to be bossy partners. But I hate that word. Silent partner. What is a silent partner that they have? No say? They should have say they have given you a big check. They should have some say. And if you take the approach that you're going to collaborate with them, you're going to have a great relationship with them. That is step one. Good relationships are two way street, it starts with you and your attitude about what your expectations are and the relationship you want to have with VCS. They're great people if I do say so myself. But they are, they are engaging. Big thinkers, love the upside, wanted to protect against the downside, as I said, they do love and respect you. They admire you so often in business you're not going to come across that kind of mentality. But in VCS they do have that mentality. They do want to see you succeed. One of the big differences between an angel investor and VC investor is VCS earn a salary to read through business plans all day long, they are paid to do this work. Angel investors often have to take a hobby approach. Usually they are employed elsewhere and they do this in their spare time. So immediately when you're reaching out to VCS, you can capture their attention and you can see a lot more deal momentum because their whole world is and their job is to invest in unbelievably talented employees or entrepreneurs just like you who want to be big or bigger. They live and breathe this stuff. So right then and there, you know, when you have their attention, they're probably not going to go on vacation and not continue to interact with you, they can write really big checks, much bigger checks than the average angel investor. So this should be in your mindset, even if you're starting out with angel investors, but you want to build a very big business with international capabilities. VC should be somewhere in your funding strategy. These seas look for scalability. They love deals where you work out the beginning recipe and then their money comes in to, as they say, blow it up further to expand it further where the revenue growth can be exponential. They don't want to necessarily see their money go in too fast before you've worked out some of the kinks before you've really tested whether customers love it. So sometimes it surprises entrepreneurs when they hear a little bit too much of breaks, putting on the brakes and test test test. Let's make sure the business model works. And sometimes, especially in the early stages there's got to be some give and take and testing. You don't want to blow as we're going to talk about in an upcoming segment. The penalty to you in added dilution is if you raise way too much cash and it's, you know, spent on lots of marketing but doesn't return in the form of added customers and valuation growth. So a testing mentality, especially in the early stages, a collaborative mentality is not a sign of weakness. I consider it a sign of maturity, an incredible smart good sense. Get it right And then these seas and their cash can help you blow it up. But what a shame if suppose there is a big kink in your product or service and you get you blow it up and you get negative negative customer reactions, social media impact. That's much harder to overcome than smaller, testing fixed tweak and then blow it up so that's that kind of discipline. That is attractive to VCS who do ultimately care about scalability and putting the cash resources and helping you fund the talent and the marketing programs to help build that big business that you aspire to own and run. Here's what we do know about portfolios and portfolio management, interestingly for the average venture capital fund in America, there are always exceptions where one big deal just blows out the return rates of the fund. But in general, the majority of investments will not get in DC money back, especially at the seed and early level. So that means a couple, maybe two or three out of 10 investments must be so successful to overcome all the other losses where there is a complete write down of the investment or maybe all the um investor did was get their money back, but no profit on top. So two or three out of 10 have to pay for all those other losses. By the way, that's not too far off from the statistics of companies that succeed and fail without venture capital funding. The difference is the losses are greater in VC backed companies that fail. So again, Just getting a 20 return on invested capital And you happen to be the one winner in the is probably not going to be good enough to help those VCS in their own portfolio cover all their losses. That's why scalable businesses that can be home runs is an investment priority of VCS. Angels may be happy with a double or triple because it is entirely possible with an angel investment, that one or two rounds of angel investments and then the company is sold. You don't need millions and millions and millions of dollars of added capital to hit that high ground VCS need a big win. Their decisions are going to favor companies that can be big, important game changers or frequent lourdes you here. So they are swinging for the fences they have to, otherwise they won't when they completely raise or finish off their fund investor, all their money, they won't raise money. Again, that's the arithmetic behind what they do. That's why they are looking for scale ability and how their money can become worth so much more. The standard is higher than Angels. Okay, again, more companies in America will get angel investors. Then the number of companies in America that give BC funding Still possible, it's only two or 3000 a year. Get VC funding dozens and dozens more. Get angel rounds, you can get both, but know when you're ready to go to VCS, you have to be talking in bigger terms about what you can accomplish with a bigger amount of money and you can do that. And if VCS here's another motivation, so when they're asking you lots of questions about their business, if they recommend within their company to invest behind you and several other deals, if all their deals end up losing money, they can lose their job, an angel investor loses their cash. VCS can lose their job. Different thing, but the emphasis is on professional investment. So when they approach a deal, they almost have a checklist of what they're looking for so that they can demonstrate to their boss and their own investors that they've done an adequate amount of homework worthy of that check. So allow them the time to get that work done. Don't grumble, don't complain. They have to do it. They will do it. The only way you can speed up the process is to deliver the information as soon as they ask for it or try and anticipate it, be ready for it. It will not happen without them completing their own due diligence checklist. Don't complain. Stay ahead up. One other point I do want to say is there is definitely a sheep mentality and VCS will admit to this. There are trends in VC investing a few years ago, Right after 9, 11, Oh my gosh, all the security companies coming out of the world, big area for investing. Mobile, big area of investing, clean tech and the first company that does it, then everybody's after it. So if you hear in your space mobile gaming that there's a lot of VC activity going on in your space right now, there's a lot of money going after different types of education platforms ride the wave get out there. Companies are deploying capital. I don't want you going to the same VC that funded your competitor by the way, but use that information as confirmation that gee there is a market growing and VCS love getting in early in a growing market, a changing market. So just because you may hear a competitor got capital, don't be discouraged. It may be a part of a new trend in investing and VCS are sheep, they follow the herd, they follow the trends, which does make sense. It sounds like it's a real slam, but it makes sense because they love to get in a new and emerging markets and then when the noon market emerges, that's when they love to get in, ride those waves. Pay attention to that deal flow. All VCS are not the same. Okay, earlier on, we emphasizes the stages of business development. That is, we want to be great shoppers here and match our business, our industry, our stage of business development and our geographic location to the VCS that line up best to that. It's the best way to avoid a fast now. So some specialize in only investing in one stage of business development. Maybe it's early stage every once in a while. The very large funds may be what's called stage agnostic funds and they will say we invest across the board now between you and me, they're likely to favour early and expansion stage versus seed. If your seed level company, I really want you going to those funds that really specialize in seed investing, they're likely to lead the pack. Some VCS will only emphasize one industry sector. Most VCS Invest in two or 3. And there is a partner within the fund who tends to specialize in consumer or clean tech. Guess what? That's the partner you want to present to. So if you're pitching a clean tech deal, find the clean tech partner, don't send it to the I. T. Software guy, they may refer it on. But let's be more precision based. Show them that you can read right and dive into their website. Find the partner. How do you tell just by looking? Usually it'll say, but what boards of directors that partner sits on? If they're all clean tech companies, there's your clean tech specialists. It's matching your shopping, right business location. The earlier stage business works for Angels. The tendency, even though a fund might say a seed stage son will invest in any opportunity anywhere. For the most part, there is greater comfort in the earlier stage deals by investing regionally, it is not uncommon for somebody in Canada and I know we have a big Canadian audience at Creative life, a Canadian entrepreneur to move down to the Silicon Valley because there's an appetite for investors down here just to get those first round stone. So you may be mobile, but regional emphasis does matter. There are some funds that only specialize in companies where the the product or service can will be sold in china. There are some funds that one just west coast deals deals in the south, new England mid atlantic states because they don't want to travel beyond that. Pay attention to it. They won't make exceptions were very, very rarely. So these are the things on how you line up your company to your perfect funding partner. Mhm. Here's what else I can't emphasize enough if you are a consumer deal, both of you are technically kind of consumer, maybe a little it here there are going to be more early stage vcs than seed stage. So what if you don't get their seed stage money with just a little bit of progress? Start reaching out to the early stage ones knowing full well that you haven't quite progressed, but start to get to know them, you will get into their sweet spot, have them fall in love and be impressed with the progress. So I know if I was starting a company today, I'd want to know the seed early and expansion stage companies that love my kind of deal because these are the people I want a network to now and in the future. I want them on my radar screen. I want my company to be on their radar screen. So it's a little bit of forward thinking in the same way where you know what customers you may want now and where you want to go in the future. Same thing because remember your shoppers for cash and up until the day you sell your company, your job is to make sure your company has enough cash to operate. You can never delegate this responsibility as master mixologists. It's a little bit more on the smart match because I'm sure people in the audience are wondering why my seat in my early in my expansion by this, somebody that here's the attitude of it, a seed stage V. C. We'll have to do because you may not have a product in place or even your first customer, they're going to spend more of their time, their due diligence time understanding the potential market demand. I talked a little bit about this before. I can't emphasize this enough. This is your sweet spot. Know that they are high risk investors and they have the highest expectations for return on invested capital because they're going to be in their deal the longest. They will probably be in that 5-7 years. You better like them and encourage them that they are going to make a lot of money with you that will make it worth their time and attention to you. There will be larger equity stakes and more preferences that we're going to talk about in the next segment. Their deal terms may seem more tougher. Yes. To protect them from losing all their cash. But still there are opportunities for you to make that money back. Survival is a big issue having enough funds to complete R and D. When you present your company and you are developing new products or services spend time really thinking how much cash you need to get that done. And the types of people, sometimes the people you may hire to be a part of your company and some of them may be contractors. You have to be precision based of getting and employing the people to get this first job done. You may not get to a second round if you hire badly in the first round early stage species, that means a little progress. You're early. It's kind of like what you know? And one of the funny things is um, getting some people think getting up at 11 a.m. Is early, I think it's six a.m. you know, so it's room for a lot of interpretation. But in general an early stage VC is already starting to think a little bit nationally. They expect you to be farther down the road in product development, you may have first customers, you may even be profitable. You may even have hit cash flow break. Even this is a big sweet spot for investing. Sometimes you might even find an expansion stage company that ends up getting venture capital from an early stage just because it's available. And they like the deal, the technology emphasis um, is important. They tend to favor technology deals, but they may also favour non tech deals. If the expansion potential is incremental restaurants that can duplicate over time, um, your education software business, they will pay attention to the reasonable scalability. What do they want their cash to go to that rapid expansion? So you're gonna have to line up, what are you gonna do with the money and the people to get that growth going seed stage? They're not necessarily looking at fast growth for that first round. They're looking for perfecting the product. Early stage are starting to get hungrier. Show me more people hitting your website. Show me more customer engagement. Show me more orders. They're pushing you harder. Survival is still an issue, but less You're less likely to completely tank in the next 12 months or somebody has really not done for two diligence investment horizon, maybe As low as four years here is a tricky thing. A good question asked seed and early stage funds, Maybe even expansions funds. They have a pool of funds. All right. They start spending that pool of funds. Are you getting in the door of the VC at the early stage of that fund? And let's say they have a 10 year investment horizon. It's important to know if they are starting to wind down their fund, they may end up favoring deals Closer to the four Year Horizon. For true early stage companies, it's great to get in when the fund is robust and in the earlier years you may have a little bit more leeway to get the job done. Always find out where they are in their own investment cycle. It's what may make an early stage VC favored deals that are a little bit farther along than yours expansion stage Vcs, here's where they really want to goose a lot of growth. They're going to pay more attention to the quantitative elements of which your business is accomplishing, maybe even funding international growth. They may supply funds to help you buy another business. Their investment horizon is really dialing back to three or four years for later stage companies, they're not necessarily gunning for a seven year deal. They want it back earlier. There is an opportunity for you to even turn to expansion. Stage VCS to sell, Let's say you wanna cash out a little bit, but you want to remain in the company. A seed stage VC would not engage that idea at all. Remember how vigorous we talked about these investors will not pay off your own debt, will not get your money out expansion to stage VCS because the risk of going out of business is so much less, but they want to be a part of your deal. They may play ball and help you sell some of your shares so you take some cash out of the table. You won't find this attitude in seed stage businesses. We want you to have skin in the game and be dependent on building, building, building. We get a little bit more lax at this level. Plus there's so much more backup in a company in terms of executive management surrounding you at this stage, VCS and investors are less dependent on the founder to really deliver value. I'm going to look at it a little way and we know in our course materials, we list many more VCS and there are hundreds of them that invest regionally and nationally, we cannot cover them all. But just to whet your appetite here are some seed stage um funds and some of them have that regional emphasis. What you'll find in the kind of continuum of starting up at the siege all the way up to expansion level. VCS as you'll see in terms of industry areas of emphasis here is greater comfort in investing in technologies, especially groundbreaking technologies. I want to emphasize this one point again, you will find if you start to look at expansion stage VCS, the kinds of businesses that they love to invest in and they'll tell you, we love manufacturing companies, consumer brands, they love that over there. You won't see the appetite as strong at the seed and early stage where the appetite is usually technology driven. I don't want people who are coming up with consumer oriented deals or platforms to think they can't get funding just because they don't see consumer there. But understand the appetite, it's up to you to present the value of your deal and why you're worth investing in and why you can double triple quadruple the value of their investment. Okay, some other things about new trends in VCS corporations are increasingly setting up their own venture capital funds. Again, they want innovation, they want earlier access to the creative, talented people who are driving great new ideas and products and online services. So it's not necessarily the corporation, for example, Comcast has Comcast ventures with offices on the east coast and the west coast hearst hearst Interactive Disney, Steamboat Ventures Microsoft Microsoft first called the Big Fun. Now, it's called Microsoft Fund Cargo G. Novartis. You find in a lot of biotech companies, pharmaceutical companies, so they have a very specific interest. They're not just financial investors, like traditional Vcs, they're looking for some sort of strategic link. So if you have a media idea hearst Comcast, they're the biggest media and sometimes their role as a corporate venture capital fund is to be the wonderful conduit introducing you the entrepreneur to greater corporate assets. They might help publicize your deal more. They might help you provide technology or collaborate in different ways. You might piggyback onto their own sales and distribution assets. They're looking for a little bit more. Sometimes these funds are called strategic investors, but make no mistake, They want the very same financial returns as other Vcs and they are great partners. They often partner with other Vcs where you might put together three Vcs and each one writes a check for a million dollars. Or one of these corporate investors might serve as the lead investors and say, I like this. I'm going to call up some of my friends to come in and um, and form a syndicate behind you, but a lot of people are not aware of this is out there for them and don't be shy about it. Uh, the U. S. Army has a venture capital fund. The CIA has a venture capital fund called in Q. Tel. The army's is called on point why they love innovation. They are big buyers of technology that they deploy worldwide insecurity. It, you name it, it's out there there there, wow a lot of funds that most people thought we're out of their reach may not be. Does this encourage you knowing? Gosh, you know, there's a lot out there. Another way to look at it. So some only invest in health care or life sciences or consumer e commerce, internet media platforms, Some specialize in gaming. You have the cool game idea. There are funds that just love that all day long. And if you go to specialists in your industry, make no mistake, they know the industry. So if you say I am first, they may know better just because you're not out there and you don't see it out there, doesn't mean they have not already seen a business plan or even funded it. Oh, which brings me to a key thing. Vcs and most angels are not going to sign confidentiality agreements. If you send a note to any of us saying by the way, sign this confidentiality agreement. So you don't steal my idea, it's gonna be kicked back to you. How can they sign an agreement like that? How do you know? They haven't seen your same deal two weeks ago. Their view is, it's not their job to police innovation. That's the patent and trademarks office job. If you want to be first, you better file your patent first, right? But they will not sign confidentiality agreements. If you send it, they'll assume you don't get it. You don't, you're clueless. Don't bother. You can hold back, especially if you have a patentable secret sauce, you don't have to disclose all of that. Initially, you can describe what you're doing, who your customers are, the value in the marketplace, the strategic advantage. You don't have to necessarily show them their code. They're not asking to see your code but you have to explain what you do and what you want to accomplish. And as you get more comfortable then you open the kimono a little bit more. You don't have to do a day one and certainly not in your business plan but just say how are you going to make money? Why will their money grow into more money? What is the relevance of what you're trying to accomplish from a commercial standpoint? That's all you have to do in the beginning. But don't underestimate how much they know about their specific industries of expertise. You in fact may be able, especially if they become your investment partners to continue to learn more from them because they are watching industries very very closely. Oh also noticed there was a little soft social enterprise development. One new trend is V. C. Like funds that invest in for profit or nonprofit companies that take a very entrepreneurial approach to solving a major problem related to poverty, education and so forth. So social venture partners, which has multiple offices around the United States. Just does that? How cool is that again? Here's a little map of some funds with regional emphasis, madrona, Voyager, pacific northwest. Don't send them a deal. If you live in north Carolina, they're gonna say no. So again, you're matching geography industry stage of business development. How easy is that? They're out there One thing, most of these regional VCS, they don't necessarily have the big kleiner Perkins name. Everyone hears all about kleiner Perkins in Costa, but it's harder for them to hear about the regional funds because the funds don't advertise. They don't have to, but they're out there. And I bet within your community you can start asking accountants and lawyers and so forth. Are there some regional funds available for me? We have some listed, certainly in our bonus materials, many more names than are listed here, but they're out there. Don't assume they're not.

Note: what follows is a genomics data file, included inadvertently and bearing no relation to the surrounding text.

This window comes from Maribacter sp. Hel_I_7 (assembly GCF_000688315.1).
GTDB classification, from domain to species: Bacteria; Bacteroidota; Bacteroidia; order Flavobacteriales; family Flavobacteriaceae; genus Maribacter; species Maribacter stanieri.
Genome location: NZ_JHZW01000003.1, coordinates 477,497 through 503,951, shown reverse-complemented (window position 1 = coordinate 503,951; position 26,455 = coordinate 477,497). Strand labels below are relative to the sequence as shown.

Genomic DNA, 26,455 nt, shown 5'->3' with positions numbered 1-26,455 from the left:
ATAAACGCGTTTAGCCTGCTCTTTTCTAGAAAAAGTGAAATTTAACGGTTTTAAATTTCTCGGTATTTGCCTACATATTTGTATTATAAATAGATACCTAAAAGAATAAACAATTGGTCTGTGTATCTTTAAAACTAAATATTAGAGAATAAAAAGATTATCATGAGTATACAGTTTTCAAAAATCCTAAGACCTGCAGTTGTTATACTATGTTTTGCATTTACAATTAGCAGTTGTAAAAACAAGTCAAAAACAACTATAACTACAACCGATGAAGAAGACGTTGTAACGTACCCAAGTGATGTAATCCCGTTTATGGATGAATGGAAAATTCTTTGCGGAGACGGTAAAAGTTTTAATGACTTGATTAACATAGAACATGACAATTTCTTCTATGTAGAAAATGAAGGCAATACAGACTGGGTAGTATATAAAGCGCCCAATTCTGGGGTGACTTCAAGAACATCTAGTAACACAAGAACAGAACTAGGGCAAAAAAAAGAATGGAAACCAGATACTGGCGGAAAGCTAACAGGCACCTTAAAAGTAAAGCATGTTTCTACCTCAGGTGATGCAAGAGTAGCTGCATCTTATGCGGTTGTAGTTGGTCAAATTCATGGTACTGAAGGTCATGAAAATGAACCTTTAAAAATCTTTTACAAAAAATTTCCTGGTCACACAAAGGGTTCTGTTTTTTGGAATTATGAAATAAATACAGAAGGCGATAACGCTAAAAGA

Class Description

Ready to master the principles of business funding without frustration? Join financial expert Susan Schreter for a deep dive into debt and equity.

Susan covers everything you need to know to fund a business from inception onward. You’ll learn about how to safely borrow start-up funds from friends and family, and how to research and apply for loans, including micro-loans and SBA loans. You’ll also learn about a wide variety of funding types and the requirements or restrictions attached to each of them. From angel investments to venture capital to crowdsourcing, Susan demystifies potentially confusing funding concepts, giving you the skills you need to confidently grow your business.

Whether you’re just setting out as an entrepreneur or a long-time business owner, this course will help you ensure your business's long-term financial health and profitability of your business.